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The Life and Letters of John Gibson Lockhart
Chapter 2: 1808-13
John Gibson Lockhart to John Lockhart senior, 21 October 1810

Vol. I. Preface
Vol. I Contents.
Chapter 1: 1794-1808
Chapter 2: 1808-13
Chapter 3: 1813-15
Chapter 4: 1815-17
Chapter 5: 1817-18
Chapter 6: 1817-19
Chapter 7: 1818-20
Chapter 8: 1819-20
Chapter 9: 1820-21
Chapter 10: 1821-24
Chapter 11: 1817-24
Chapter 12: 1821-25
Chapter 13: 1826
Vol. II Contents
Chapter 14: 1826-32
Chapter 15: 1828-32
Chapter 16: 1832-36
Chapter 17: 1837-39
Chapter 18: 1837-43
Chapter 19: 1828-48
Chapter 20: 1826-52
Chapter 21: 1842-50
Chapter 22: 1850-53
Chapter 23: 1853-54
Chapter 24: Conclusion
Vol. II Index
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Produced by CATH

“My Dear Father,—I have the pleasure of informing you that I arrived here last night, about twelve o’clock, in all the safety that you could wish. I wrote from Macclesfield, the stage on this side Manchester, but I had not time then to inform you of any of the particulars of my journey. From Glasgow to Manchester I had the company of Charles Hagen, Doctor of Philosophy, and Professor of Agriculture in the University of Koenigsberg: Mr. Plau, a merchant in Memel, &c.: and a Cumberland traveller of whom I know nothing. Mr. Plau came with me so far as Birmingham, but I know nothing of my other companions from Manchester to Birmingham, except that one was a Welsh student, who more patrio wore a Welsh wig, and a Londoner of very dignified appearance, who passed himself off for a personage of no small dignity.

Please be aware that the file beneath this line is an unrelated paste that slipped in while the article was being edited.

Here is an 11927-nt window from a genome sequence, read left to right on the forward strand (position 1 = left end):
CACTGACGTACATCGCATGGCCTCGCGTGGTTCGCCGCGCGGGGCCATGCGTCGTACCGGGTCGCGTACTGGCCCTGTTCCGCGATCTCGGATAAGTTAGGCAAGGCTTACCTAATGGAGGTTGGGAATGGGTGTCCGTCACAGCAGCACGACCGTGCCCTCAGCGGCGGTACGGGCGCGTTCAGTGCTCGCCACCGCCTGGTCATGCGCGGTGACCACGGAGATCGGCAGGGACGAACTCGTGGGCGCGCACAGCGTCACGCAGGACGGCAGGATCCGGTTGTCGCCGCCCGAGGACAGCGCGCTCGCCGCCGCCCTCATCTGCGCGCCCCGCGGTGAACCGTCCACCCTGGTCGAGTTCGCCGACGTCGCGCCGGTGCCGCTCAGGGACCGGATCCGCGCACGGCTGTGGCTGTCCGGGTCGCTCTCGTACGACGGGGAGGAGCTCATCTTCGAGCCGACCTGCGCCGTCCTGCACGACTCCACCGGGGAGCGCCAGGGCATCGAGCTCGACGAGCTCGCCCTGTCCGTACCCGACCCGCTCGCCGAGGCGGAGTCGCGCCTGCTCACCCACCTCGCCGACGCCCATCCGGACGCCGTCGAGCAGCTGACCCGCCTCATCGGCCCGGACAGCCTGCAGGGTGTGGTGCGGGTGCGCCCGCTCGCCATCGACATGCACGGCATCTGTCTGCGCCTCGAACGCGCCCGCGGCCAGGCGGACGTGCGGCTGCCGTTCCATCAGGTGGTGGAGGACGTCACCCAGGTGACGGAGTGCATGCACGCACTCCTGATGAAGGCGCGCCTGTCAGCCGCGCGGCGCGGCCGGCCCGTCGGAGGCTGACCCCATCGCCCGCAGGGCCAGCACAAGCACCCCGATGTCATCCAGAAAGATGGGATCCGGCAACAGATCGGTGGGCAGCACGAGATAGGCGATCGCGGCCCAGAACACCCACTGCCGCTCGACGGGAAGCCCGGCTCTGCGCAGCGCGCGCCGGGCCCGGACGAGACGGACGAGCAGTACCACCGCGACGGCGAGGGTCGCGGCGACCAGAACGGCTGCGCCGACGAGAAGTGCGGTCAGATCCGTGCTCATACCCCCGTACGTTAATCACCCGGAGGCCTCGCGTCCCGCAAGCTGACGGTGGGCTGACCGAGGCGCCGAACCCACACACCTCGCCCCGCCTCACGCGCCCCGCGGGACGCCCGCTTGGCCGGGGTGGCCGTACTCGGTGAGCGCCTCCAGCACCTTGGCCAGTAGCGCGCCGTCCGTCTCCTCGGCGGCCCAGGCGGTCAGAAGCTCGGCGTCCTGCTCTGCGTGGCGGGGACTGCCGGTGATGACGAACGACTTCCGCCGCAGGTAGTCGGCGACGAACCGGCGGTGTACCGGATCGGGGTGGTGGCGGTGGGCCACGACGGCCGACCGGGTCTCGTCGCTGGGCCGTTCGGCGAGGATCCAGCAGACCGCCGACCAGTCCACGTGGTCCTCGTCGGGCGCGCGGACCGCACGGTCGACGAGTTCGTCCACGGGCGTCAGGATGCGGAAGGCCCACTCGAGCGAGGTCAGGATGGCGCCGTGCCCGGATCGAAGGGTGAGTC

“I had every reason to be well pleased with my journey and everything concerning it. Upon the whole I was very much amused, and derived not only amusement but a great deal of instructive information from my two continental companions, both of whom have favoured me and all my friends with an invitation to take up our residence with them whenever we happen to visit their respective cities.


“I have just been drinking tea with Jenkyns” (later Master of Balliol), “who is exceedingly gracious, and desires to be particularly remembered to you all. Hamilton” (Sir William) “has been in college all summer, has read through Aristotle’s Organon, and all the works of Hippocrates. I wish I could say that I had done as much, but I hope to make up for my idle summer by my diligent winter. I need not bid you write, for you know your letters are my greatest comfort in my progress. My travelling expenses were exactly £10 after I left you.—Ever your affectionate and dutiful son,

J. G. Lockhart.”